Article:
More artists are turning to the 3D printer to create their work
How do you make an art piece so intricate that it defies traditional methods of sculpture? Create it with a 3D printer.
The technology has fantastic applications, allowing artists to create incredibly complex masterpieces working with a variety of mediums including stone, ceramic, plastic, and more. And, once the design is finalized, it’s easy to simply print off as many copies as you need.
While the work is in progress, 3D printing gives artists more flexibility. It’s a lot more work to change up a mold than it is to alter a 3D file. And if the artist isn’t satisfied with the changes, they can simply go back to the way it was or try something new.
We look to some of our favorite artists to see how they’re putting this technology to use.
Italian sculptor Dario Santacroce loves to explore temporal perception with his exquisite pieces. He uses a lot of 3D symbols in his work, and many of the sculptures are based on a hemispherical, spherical, or phi spherical base design. Of course, each piece receives its own flair. He works primarily with stone and has developed some of his own stone materials.
See more of his work at Dariosantacroce.com.
Have you ever seen a gorilla doing a one-handed handstand while wearing roller skates? How about a shiny metal deer with colorful balloons? Then you might have seen one of Paco Raphael’s intriguing 3D-printed sculptures.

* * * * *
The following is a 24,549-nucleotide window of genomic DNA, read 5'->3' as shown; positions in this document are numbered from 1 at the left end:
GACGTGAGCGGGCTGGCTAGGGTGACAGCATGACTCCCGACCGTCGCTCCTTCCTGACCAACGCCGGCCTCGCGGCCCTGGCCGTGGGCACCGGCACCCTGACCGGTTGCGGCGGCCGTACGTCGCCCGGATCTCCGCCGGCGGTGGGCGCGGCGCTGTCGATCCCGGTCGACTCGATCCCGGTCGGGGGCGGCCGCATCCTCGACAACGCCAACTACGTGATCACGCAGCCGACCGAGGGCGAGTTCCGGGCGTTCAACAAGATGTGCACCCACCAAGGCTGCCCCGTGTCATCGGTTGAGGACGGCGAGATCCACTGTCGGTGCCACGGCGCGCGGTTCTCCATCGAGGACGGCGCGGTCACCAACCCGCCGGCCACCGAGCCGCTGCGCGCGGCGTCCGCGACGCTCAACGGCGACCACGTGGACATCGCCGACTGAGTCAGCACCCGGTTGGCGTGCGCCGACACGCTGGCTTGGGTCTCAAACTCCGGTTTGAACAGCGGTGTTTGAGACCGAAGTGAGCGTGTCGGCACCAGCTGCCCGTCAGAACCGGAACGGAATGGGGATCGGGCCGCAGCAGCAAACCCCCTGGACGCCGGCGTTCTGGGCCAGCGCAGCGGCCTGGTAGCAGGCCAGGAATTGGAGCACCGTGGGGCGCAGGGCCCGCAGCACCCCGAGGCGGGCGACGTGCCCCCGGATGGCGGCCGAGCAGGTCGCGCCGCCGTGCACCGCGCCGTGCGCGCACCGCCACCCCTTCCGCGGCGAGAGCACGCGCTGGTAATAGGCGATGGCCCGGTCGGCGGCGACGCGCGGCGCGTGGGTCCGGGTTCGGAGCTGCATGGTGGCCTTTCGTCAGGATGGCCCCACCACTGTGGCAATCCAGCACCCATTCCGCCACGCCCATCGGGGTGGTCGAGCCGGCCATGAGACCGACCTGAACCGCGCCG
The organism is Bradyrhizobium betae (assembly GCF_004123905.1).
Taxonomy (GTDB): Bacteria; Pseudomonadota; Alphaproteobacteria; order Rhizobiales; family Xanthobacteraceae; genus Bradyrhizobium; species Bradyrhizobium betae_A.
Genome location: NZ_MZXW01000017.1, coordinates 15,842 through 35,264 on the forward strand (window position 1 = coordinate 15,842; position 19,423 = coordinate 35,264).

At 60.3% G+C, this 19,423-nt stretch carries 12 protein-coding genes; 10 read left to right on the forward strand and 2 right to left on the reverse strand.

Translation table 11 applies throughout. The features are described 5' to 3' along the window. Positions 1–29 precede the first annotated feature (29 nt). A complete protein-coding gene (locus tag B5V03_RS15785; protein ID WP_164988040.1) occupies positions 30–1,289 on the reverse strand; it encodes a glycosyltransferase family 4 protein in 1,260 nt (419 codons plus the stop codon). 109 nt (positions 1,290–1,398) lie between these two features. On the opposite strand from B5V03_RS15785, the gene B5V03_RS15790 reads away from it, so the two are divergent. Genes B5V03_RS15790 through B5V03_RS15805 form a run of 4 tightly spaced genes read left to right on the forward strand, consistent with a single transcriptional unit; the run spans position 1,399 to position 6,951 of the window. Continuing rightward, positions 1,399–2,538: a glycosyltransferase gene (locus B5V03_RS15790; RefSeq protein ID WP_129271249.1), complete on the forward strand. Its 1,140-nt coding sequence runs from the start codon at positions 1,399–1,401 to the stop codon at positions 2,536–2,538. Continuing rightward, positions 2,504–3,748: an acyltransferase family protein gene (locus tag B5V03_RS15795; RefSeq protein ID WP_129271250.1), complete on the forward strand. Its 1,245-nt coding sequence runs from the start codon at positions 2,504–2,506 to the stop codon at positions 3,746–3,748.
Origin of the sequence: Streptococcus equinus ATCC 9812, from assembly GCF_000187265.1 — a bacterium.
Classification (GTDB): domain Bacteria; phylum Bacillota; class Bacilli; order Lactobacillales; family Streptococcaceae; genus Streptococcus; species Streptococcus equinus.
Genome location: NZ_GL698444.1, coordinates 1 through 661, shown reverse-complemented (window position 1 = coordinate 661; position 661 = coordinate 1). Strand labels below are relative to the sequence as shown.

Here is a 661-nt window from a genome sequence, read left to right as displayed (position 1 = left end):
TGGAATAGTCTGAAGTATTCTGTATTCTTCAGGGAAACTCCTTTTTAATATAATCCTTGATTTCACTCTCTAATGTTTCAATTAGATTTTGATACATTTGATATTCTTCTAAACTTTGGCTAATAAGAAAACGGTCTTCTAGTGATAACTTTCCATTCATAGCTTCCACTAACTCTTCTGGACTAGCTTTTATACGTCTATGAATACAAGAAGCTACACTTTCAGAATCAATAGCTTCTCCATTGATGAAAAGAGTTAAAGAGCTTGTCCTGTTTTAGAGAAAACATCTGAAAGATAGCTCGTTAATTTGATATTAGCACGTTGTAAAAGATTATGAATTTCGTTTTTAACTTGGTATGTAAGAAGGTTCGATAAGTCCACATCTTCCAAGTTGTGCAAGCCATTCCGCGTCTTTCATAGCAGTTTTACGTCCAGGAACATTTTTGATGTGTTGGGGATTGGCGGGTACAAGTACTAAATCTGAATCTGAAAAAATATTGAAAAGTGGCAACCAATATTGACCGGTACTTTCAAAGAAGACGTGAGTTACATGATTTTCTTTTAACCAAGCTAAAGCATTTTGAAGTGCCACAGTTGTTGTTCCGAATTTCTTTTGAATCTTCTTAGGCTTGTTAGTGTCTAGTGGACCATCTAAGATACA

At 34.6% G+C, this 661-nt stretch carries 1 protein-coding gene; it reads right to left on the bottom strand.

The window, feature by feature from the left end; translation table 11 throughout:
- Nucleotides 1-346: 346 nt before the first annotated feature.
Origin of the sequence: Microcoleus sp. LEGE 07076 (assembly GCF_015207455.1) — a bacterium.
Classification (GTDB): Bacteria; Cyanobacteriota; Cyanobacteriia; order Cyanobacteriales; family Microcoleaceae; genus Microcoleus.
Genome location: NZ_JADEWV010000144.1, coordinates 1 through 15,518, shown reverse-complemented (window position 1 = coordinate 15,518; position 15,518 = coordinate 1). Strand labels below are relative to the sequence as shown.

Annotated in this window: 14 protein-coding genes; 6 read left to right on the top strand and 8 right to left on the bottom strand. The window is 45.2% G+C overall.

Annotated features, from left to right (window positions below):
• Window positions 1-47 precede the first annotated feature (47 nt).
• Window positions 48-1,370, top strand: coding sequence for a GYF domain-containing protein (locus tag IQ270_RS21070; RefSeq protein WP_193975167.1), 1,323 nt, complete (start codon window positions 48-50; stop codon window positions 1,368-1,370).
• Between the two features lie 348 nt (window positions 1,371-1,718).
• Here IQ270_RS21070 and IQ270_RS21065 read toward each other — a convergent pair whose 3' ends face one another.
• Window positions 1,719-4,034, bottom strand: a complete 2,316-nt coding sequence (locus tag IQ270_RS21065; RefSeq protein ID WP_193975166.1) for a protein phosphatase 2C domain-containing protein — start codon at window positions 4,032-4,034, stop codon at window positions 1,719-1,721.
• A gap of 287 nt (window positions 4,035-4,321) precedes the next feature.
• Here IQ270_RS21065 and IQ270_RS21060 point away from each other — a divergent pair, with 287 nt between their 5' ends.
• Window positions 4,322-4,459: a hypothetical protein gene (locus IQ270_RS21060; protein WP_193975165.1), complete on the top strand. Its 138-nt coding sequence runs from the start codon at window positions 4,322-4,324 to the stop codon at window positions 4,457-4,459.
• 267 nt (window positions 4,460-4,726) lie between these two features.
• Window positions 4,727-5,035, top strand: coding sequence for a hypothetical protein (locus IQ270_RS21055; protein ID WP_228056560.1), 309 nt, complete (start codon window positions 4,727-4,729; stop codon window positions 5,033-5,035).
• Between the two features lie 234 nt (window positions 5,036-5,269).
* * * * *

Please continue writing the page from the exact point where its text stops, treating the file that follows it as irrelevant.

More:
To blend art with function, much of Raphael’s work goes into useful items like floor lamps, art tables, and other industrial objects for home and office use. One of his main goals is to decorate urban areas with pieces of nature, which he does by printing pop-art pieces of animals to be placed in cities.
Follow his work at pacoraphael.com.
New York-born David Wenzel is a prolific comic book artist. His best-known work is a graphic novel adaptation of J.R.R. Tolkien’s The Hobbit, but he’s also illustrated a plethora of children’s books and helped work on many Marvel and D.C. Comics book. He took things one step further and began printing 3D figurines of his characters using sandstone to create full-color figures.
Discover more of his work, including his latest book The Kingdom of the Dwarfs, at davidwenzel.com.
The work of Providence, Rhode Island, artist Kate Blacklock is decidedly more delicate. She works with ceramics and pottery, printing pieces that would be nearly impossible to shape by hand. Her work is incredibly intricate and each piece has its own distinct pattern and shape. Just like pottery, once the piece is printed it is glazed and fired to finish it off.
Explore her work at kateblacklock.com.
Artist Joshua Harkey made quite the splash for himself by printing impressive skeletal structures. Using information from CT scans, he created skeletal models that are incredibly accurate and useful for experimentation.
The future of 3D printing
The future holds a lot of promise for this still-new art medium. As technology develops, artists will have more and more freedom to explore new concept, ideas, and reach a whole new level of intricacy with their masterpieces.
Do you consider 3D printing a formal art tool, or even a medium in its own right? We want to know in the comments below.